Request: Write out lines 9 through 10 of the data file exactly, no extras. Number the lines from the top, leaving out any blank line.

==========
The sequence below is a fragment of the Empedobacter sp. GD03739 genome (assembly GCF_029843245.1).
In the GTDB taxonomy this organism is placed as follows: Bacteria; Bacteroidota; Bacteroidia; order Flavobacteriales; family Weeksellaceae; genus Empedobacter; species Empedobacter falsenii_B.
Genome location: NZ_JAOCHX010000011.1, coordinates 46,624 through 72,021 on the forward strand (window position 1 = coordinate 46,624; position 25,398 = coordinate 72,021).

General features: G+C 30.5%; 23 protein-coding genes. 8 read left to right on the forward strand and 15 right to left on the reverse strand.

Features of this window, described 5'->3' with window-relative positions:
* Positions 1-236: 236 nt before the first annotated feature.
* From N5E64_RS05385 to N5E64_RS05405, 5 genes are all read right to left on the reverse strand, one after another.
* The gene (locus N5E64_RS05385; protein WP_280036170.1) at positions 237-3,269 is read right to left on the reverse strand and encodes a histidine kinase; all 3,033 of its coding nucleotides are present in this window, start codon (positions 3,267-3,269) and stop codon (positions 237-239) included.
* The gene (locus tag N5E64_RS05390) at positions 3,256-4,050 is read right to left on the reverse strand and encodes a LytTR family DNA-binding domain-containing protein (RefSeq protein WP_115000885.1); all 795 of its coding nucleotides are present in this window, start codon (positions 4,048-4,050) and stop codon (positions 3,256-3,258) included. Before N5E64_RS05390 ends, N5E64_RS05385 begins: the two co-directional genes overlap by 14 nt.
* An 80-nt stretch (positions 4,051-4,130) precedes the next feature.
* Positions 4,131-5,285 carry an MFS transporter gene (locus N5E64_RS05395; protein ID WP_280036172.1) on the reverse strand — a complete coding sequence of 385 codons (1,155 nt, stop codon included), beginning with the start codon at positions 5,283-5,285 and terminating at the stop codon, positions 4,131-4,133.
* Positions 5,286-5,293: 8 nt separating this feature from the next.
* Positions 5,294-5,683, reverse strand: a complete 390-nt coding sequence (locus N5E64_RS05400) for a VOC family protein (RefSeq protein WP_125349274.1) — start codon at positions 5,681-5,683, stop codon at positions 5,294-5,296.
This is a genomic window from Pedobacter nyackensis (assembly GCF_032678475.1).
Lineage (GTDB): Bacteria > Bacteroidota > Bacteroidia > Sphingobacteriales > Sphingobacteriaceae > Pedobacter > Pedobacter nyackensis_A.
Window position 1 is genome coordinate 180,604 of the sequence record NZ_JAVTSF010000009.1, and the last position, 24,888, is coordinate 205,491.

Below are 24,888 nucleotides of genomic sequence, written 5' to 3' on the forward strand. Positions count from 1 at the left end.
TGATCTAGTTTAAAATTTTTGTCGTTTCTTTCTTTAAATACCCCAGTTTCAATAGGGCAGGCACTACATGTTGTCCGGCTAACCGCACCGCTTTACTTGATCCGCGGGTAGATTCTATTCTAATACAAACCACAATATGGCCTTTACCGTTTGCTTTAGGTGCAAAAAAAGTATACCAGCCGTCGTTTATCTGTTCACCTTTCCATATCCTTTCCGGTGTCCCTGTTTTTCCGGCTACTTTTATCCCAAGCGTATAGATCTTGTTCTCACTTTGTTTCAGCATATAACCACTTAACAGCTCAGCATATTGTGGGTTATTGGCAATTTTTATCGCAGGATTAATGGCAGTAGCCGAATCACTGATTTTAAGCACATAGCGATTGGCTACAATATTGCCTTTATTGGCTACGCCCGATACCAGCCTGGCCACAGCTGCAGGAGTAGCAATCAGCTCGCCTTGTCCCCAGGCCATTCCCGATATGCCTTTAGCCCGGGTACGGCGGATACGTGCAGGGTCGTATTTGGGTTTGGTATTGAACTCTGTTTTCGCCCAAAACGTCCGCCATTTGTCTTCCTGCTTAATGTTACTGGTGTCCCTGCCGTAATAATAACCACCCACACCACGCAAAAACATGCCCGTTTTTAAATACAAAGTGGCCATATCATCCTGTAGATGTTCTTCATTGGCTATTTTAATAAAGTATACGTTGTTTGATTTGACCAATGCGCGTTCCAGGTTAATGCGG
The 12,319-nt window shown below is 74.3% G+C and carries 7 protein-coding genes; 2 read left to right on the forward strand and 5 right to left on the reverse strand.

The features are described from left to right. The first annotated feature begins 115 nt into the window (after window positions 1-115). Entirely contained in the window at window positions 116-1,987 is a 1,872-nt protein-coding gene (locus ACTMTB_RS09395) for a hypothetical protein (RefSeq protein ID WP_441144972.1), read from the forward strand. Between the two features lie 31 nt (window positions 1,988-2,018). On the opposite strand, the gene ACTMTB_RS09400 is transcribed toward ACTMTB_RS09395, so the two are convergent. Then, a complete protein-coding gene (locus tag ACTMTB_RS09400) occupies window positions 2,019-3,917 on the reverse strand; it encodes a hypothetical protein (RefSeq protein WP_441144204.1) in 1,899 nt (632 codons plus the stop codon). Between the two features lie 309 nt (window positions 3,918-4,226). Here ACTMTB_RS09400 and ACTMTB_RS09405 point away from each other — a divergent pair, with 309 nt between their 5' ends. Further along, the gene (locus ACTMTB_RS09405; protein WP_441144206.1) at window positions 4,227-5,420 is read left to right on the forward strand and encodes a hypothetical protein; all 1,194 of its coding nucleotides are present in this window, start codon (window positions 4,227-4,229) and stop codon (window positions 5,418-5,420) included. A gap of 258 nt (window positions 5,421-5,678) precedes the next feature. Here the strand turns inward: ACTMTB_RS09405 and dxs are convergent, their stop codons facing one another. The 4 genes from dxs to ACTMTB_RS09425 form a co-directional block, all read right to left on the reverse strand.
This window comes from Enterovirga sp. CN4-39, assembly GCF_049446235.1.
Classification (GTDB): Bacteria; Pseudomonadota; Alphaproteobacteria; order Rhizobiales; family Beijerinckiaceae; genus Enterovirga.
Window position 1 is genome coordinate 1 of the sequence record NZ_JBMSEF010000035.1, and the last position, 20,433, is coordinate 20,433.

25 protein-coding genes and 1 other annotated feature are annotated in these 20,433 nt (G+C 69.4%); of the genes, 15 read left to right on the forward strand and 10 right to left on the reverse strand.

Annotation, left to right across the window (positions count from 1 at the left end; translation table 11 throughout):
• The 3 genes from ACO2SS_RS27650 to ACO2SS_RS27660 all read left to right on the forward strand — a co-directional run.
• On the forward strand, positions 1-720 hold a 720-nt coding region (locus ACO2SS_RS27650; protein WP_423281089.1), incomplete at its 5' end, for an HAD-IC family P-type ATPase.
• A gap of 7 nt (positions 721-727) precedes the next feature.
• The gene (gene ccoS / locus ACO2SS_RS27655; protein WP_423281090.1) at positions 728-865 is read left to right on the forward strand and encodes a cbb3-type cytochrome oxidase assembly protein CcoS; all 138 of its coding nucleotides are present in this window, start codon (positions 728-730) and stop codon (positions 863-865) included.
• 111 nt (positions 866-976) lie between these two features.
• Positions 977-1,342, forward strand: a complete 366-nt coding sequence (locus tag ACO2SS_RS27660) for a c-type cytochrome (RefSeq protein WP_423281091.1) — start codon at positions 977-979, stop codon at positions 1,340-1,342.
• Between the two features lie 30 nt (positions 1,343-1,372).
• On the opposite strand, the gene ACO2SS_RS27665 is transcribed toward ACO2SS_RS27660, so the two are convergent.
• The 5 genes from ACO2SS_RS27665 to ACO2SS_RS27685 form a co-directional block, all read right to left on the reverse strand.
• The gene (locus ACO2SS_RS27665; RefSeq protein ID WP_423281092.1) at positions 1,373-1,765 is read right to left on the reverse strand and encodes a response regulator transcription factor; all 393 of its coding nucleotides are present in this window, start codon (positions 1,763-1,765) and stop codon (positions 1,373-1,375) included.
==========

* The gene (locus tag N5E64_RS05390) at positions 3,256-4,050 is read right to left on the reverse strand and encodes a LytTR family DNA-binding domain-containing protein (RefSeq protein WP_115000885.1); all 795 of its coding nucleotides are present in this window, start codon (positions 4,048-4,050) and stop codon (positions 3,256-3,258) included. Before N5E64_RS05390 ends, N5E64_RS05385 begins: the two co-directional genes overlap by 14 nt.
* An 80-nt stretch (positions 4,051-4,130) precedes the next feature.